Arts & Culture

How’d the Russians get the H-bomb?

5 min read

Ever hear of Elugelab? Until Oct. 31, 1952, it was an island on Eniwetok Atoll in the Pacific Ocean. Then it vanished, consumed in the fireball of the world’s first hydrogen bomb.

The 82-ton device, nicknamed “the Sausage,” created a radioactive mushroom cloud 60 miles across and a crater over a mile wide. At more than 10 megatons, the blast exceeded the power of all the high explosives detonated in both world wars.

The test, code-named “Ivy Mike,” introduced the world to thermonuclear bombs, two-stage weapons that use a fission bomb to compress and heat a fusion fuel, like deuterium. The resulting amplification of explosive power, in theory, is only constrained by the size of the device, and has nearly infinite destructive force.

The 1952 test also intensified the Cold War, starting Soviet scientists on a race to find a similar super bomb. On Nov. 22, 1955, the Soviet Union exploded its own thermonuclear device.

For historians, there’s the rub. How did Moscow acquire the secret of the hydrogen bomb? A new book — “The Nuclear Express” (Zenith, 2009) — purports to have the answer: an unnamed Soviet agent, code-named PERSEUS, working at Los Alamos.

The authors of the book — former nuclear weapons designer Thomas C. Reed and Los Alamos physicist Danny B. Stillman — argue that the secret behind a thermonuclear bomb could have been conveyed in a single phrase: “radiation implosion.”

Those two words are the heart of the breakthrough that Edward Teller and Stanislaw M. Ulam secretly published at Los Alamos in March 1951.

The idea of a spy as the source of the H-bomb secret is intriguing enough that a panel of experts met at Harvard last week (May 14) to discuss it.

The gathering, in a basement room of the Knafel Building on Cambridge Street, included two historians and a physicist from Harvard. It was the last Sakharov event of the academic year, in a series — the Sakharov Seminar on Human Rights — sponsored by the Davis Center for Russian and Eurasian Studies. The event was co-sponsored by the Cold War Studies Seminar.

Joining the panel via videoconferencing was Stanford University military historian David Holloway, author of “Stalin and the Bomb.”

Davis Center senior fellow Mark Kramer, who directs Harvard’s Cold War Studies Project, was immediately skeptical of the claim that the H-bomb secret came from a Soviet mole at Los Alamos.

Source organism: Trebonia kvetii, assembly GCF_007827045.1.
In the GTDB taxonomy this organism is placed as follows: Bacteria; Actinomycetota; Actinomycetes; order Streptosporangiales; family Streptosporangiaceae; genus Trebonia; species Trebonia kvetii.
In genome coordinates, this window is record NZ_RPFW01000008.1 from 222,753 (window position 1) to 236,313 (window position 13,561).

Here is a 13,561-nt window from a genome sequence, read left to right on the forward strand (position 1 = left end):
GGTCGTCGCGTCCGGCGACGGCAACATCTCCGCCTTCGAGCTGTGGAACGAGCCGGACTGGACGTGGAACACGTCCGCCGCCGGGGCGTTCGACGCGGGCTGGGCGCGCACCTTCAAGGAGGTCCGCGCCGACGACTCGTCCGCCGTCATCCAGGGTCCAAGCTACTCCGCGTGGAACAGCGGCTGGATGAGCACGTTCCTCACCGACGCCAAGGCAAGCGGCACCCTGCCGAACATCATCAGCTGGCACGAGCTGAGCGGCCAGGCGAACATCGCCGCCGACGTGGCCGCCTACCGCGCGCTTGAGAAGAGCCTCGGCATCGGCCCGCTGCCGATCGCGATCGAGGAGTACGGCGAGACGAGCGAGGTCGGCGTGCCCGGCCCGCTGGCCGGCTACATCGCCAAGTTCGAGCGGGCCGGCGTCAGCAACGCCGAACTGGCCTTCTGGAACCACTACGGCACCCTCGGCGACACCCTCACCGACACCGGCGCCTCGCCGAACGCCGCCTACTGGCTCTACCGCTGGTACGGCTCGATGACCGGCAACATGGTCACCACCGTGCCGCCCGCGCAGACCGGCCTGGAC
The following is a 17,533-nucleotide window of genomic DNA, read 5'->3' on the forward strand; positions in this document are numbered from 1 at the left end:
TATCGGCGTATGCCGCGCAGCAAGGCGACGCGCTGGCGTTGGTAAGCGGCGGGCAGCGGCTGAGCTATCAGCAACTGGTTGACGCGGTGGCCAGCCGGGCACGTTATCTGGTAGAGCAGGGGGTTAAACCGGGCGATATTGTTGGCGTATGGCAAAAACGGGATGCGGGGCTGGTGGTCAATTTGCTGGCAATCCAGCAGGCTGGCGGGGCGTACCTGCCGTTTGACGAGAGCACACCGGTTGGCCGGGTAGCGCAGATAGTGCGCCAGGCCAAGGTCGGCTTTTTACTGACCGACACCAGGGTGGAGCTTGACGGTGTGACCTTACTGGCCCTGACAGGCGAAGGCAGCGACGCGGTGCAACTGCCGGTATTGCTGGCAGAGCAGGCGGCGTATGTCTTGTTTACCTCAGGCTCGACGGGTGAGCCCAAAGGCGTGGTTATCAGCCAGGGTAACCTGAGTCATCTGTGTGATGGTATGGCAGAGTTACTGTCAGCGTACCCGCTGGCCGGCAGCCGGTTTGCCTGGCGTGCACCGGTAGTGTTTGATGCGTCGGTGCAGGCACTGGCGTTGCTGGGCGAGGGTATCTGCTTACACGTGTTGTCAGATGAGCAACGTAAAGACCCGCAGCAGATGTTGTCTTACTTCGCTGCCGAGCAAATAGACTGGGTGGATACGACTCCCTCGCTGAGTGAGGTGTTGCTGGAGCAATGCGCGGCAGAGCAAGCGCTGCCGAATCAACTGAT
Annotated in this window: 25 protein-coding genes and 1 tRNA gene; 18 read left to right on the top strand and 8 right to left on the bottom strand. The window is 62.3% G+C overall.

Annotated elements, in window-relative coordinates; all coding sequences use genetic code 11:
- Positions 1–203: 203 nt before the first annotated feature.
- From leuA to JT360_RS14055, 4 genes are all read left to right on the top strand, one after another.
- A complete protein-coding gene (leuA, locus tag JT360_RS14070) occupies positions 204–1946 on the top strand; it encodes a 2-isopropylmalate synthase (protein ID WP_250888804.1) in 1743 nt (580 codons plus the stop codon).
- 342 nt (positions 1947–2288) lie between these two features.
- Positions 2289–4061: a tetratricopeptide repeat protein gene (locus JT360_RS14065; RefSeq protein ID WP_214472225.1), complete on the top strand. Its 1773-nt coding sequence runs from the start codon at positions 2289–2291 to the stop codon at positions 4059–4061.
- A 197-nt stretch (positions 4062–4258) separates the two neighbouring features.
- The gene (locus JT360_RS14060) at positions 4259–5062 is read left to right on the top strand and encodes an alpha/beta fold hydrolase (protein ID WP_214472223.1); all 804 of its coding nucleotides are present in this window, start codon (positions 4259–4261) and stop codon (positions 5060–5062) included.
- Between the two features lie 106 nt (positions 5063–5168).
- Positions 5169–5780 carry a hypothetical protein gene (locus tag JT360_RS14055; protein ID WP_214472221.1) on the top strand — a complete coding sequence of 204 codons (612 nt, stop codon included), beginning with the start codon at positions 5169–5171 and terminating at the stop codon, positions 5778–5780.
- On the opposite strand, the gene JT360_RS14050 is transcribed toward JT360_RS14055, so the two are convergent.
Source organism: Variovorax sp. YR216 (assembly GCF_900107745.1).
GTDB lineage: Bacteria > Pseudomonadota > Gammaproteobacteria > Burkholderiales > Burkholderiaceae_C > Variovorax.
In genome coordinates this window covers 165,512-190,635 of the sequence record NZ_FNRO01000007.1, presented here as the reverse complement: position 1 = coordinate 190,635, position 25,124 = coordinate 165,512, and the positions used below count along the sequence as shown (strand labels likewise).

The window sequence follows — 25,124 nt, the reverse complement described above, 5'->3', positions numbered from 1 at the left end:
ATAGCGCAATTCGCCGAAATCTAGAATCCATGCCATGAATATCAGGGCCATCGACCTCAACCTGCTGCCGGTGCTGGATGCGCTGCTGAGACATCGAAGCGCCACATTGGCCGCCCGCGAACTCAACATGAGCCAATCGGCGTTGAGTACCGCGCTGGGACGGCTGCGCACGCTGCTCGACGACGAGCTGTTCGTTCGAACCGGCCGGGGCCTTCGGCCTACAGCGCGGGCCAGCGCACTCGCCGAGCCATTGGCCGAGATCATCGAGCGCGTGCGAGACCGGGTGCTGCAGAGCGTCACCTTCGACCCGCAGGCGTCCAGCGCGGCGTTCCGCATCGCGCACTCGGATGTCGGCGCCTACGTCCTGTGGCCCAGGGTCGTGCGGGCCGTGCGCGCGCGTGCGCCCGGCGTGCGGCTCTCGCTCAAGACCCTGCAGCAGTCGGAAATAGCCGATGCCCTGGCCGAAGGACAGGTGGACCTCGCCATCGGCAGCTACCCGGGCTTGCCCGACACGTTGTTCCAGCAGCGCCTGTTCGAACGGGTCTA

“The Nuclear Express” is not footnoted, he said, and its authors give “little indication of how they came to their conclusion.”

Holloway was equally skeptical. But he said the book again raises a question much-discussed and so far unanswered: How did the Soviets arrive at their own version of the breakthrough Teller-Ulam idea?

Holloway offered four hypotheses:

Soviet physicists were tipped off by an isotopic analysis of radioactive debris from the “Ivy Mike” test. (Not true.)

The Soviets, including physicist and future peace activist Andrei Sakharov, did it themselves. (Persuasive.)

Intelligence slipped to the Soviets in the late 1940s by atomic spy Klaus Fuchs — though not a workable hydrogen bomb design — contributed in some way to inspiring a Teller-Ulam configuration. (Possible.)

Or the Soviet breakthrough — as argued in “The Nuclear Express” — was provided by a spy. (No real evidence.)

Richard Wilson, Harvard’s Mallin-ckrodt Professor of Physics Emeritus, recalled that his friend Sakharov “clearly said he was not sure” about the origin of the Soviet version of the H-bomb, “but he thought it was independent.”

And Sakharov was of the opinion, Wilson said, that “no information came from the United States.”

Atom historian Priscilla McMillan, A.M. ’53, a Davis Center associate and author of “The Ruin of J. Robert Oppenheimer,” said Sakharov “came close to claiming credit” for the Soviet H-bomb, but he honored to his death the secrecy he swore to in the 1940s.

“The big secret was himself,” she said, but it is likely that Sakharov was the one who thought of Soviet-style radiation implosion.

Fuchs as a factor was unlikely, said McMillan, since his theoretical outline lacked the idea of compression — the “bomb in a box” — required for a thermonuclear weapon.

Another factor comes into play, said Wilson, a 60-year radiation scientist who joined the Harvard faculty in 1955: the way scientists work. “They often forget where their ideas came from,” he said — and can rarely keep a secret anyway.

Wilson speculated that even limited information, from Soviet intelligence sources or other means, could have been enough to trigger the Soviet’s own H-bomb breakthrough. Or perhaps it was stimulus enough, he said, for the Soviet Union to know that the other side already had the answer. (To that, Holloway agreed.)

Kramer, the Cold War historian, thinks the answer to the puzzle might lie in Holloway’s second hypothesis — that the Soviets did it themselves — combined with an analysis of fallout from the U.S. “Castle Bravo” H-Bomb test.

“Bravo” was exploded on March 1, 1954, on Bikini Atoll in the Pacific. A miscalculation of the fusion reaction made it a much bigger event than expected — 15 megatons, the largest U.S. nuclear device ever touched off. In seconds, the fireball bloomed to 3 miles in diameter. In hours, debris showered on Marshall Islanders 100 miles away.

As for evidence that a spy was the key to a Soviet H-Bomb, said Kramer: There is none.